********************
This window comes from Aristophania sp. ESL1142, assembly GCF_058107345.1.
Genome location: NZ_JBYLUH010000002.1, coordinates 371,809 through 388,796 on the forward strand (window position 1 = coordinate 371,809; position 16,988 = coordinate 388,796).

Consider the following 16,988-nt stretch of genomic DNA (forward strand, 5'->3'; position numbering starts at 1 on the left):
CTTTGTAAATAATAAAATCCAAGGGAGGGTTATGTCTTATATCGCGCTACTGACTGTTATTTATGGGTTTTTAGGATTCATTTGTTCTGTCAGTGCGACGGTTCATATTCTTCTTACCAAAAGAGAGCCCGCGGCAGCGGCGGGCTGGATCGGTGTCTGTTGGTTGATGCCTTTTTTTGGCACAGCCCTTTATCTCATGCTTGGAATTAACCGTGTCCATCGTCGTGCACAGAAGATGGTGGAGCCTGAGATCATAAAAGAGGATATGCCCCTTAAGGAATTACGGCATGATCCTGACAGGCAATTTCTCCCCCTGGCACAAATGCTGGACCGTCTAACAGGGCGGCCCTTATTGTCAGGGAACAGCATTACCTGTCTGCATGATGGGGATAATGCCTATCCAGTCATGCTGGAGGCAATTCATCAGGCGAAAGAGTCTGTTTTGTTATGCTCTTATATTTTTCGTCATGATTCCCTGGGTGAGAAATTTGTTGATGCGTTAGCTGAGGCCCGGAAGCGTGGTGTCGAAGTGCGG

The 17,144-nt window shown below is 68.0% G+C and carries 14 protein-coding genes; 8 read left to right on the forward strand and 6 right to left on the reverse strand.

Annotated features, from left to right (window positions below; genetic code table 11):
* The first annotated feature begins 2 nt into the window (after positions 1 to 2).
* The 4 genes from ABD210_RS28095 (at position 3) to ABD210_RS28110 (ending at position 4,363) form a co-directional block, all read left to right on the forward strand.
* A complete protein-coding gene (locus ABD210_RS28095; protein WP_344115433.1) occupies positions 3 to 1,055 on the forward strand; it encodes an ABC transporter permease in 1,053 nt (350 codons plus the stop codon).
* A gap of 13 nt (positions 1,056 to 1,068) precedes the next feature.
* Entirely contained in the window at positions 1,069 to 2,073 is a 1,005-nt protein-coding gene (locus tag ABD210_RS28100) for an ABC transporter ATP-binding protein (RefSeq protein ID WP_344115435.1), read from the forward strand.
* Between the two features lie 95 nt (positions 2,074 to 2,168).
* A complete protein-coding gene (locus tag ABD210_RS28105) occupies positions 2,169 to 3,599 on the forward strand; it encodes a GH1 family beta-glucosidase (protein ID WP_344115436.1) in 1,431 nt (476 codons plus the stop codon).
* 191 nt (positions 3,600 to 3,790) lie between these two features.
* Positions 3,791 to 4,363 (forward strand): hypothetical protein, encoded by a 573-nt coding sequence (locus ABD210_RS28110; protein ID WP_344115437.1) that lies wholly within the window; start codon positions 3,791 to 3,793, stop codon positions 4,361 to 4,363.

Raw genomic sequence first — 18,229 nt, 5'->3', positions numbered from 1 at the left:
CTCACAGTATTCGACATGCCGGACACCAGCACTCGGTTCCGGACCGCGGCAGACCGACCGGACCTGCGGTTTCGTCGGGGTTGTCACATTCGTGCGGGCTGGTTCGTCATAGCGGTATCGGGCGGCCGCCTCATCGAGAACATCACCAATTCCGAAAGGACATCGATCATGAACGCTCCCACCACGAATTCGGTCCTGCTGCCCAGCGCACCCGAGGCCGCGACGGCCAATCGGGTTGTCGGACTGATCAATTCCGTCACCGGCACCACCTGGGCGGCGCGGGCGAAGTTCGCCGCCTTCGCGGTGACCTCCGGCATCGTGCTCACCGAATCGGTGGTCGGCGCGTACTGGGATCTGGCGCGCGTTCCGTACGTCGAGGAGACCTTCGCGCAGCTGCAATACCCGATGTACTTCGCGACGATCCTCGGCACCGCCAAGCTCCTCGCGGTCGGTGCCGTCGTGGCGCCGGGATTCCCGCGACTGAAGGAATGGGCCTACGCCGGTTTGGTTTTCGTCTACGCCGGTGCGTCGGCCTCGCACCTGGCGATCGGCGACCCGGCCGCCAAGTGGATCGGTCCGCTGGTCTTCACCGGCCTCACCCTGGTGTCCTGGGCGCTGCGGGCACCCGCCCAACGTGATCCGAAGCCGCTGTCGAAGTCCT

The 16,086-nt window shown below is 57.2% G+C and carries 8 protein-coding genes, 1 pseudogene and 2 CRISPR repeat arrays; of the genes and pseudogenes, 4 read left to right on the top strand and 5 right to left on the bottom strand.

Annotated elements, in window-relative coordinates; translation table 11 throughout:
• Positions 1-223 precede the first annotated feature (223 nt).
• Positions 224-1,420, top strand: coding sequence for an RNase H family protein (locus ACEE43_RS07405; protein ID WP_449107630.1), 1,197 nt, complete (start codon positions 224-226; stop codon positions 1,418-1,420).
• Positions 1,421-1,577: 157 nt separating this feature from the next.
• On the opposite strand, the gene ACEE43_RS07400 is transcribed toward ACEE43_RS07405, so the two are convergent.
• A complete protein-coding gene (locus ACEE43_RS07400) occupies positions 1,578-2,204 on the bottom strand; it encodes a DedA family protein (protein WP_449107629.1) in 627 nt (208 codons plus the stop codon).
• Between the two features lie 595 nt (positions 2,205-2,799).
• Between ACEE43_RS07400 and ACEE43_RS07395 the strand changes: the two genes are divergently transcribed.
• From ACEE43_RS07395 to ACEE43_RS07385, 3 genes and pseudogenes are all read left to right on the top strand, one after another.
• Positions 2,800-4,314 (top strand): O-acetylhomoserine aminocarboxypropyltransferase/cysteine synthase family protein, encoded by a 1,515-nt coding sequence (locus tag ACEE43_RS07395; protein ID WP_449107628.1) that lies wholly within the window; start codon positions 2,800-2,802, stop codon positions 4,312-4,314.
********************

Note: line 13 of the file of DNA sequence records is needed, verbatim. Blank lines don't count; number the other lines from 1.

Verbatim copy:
* A complete protein-coding gene (locus tag ABD210_RS28105) occupies positions 2,169 to 3,599 on the forward strand; it encodes a GH1 family beta-glucosidase (protein ID WP_344115436.1) in 1,431 nt (476 codons plus the stop codon).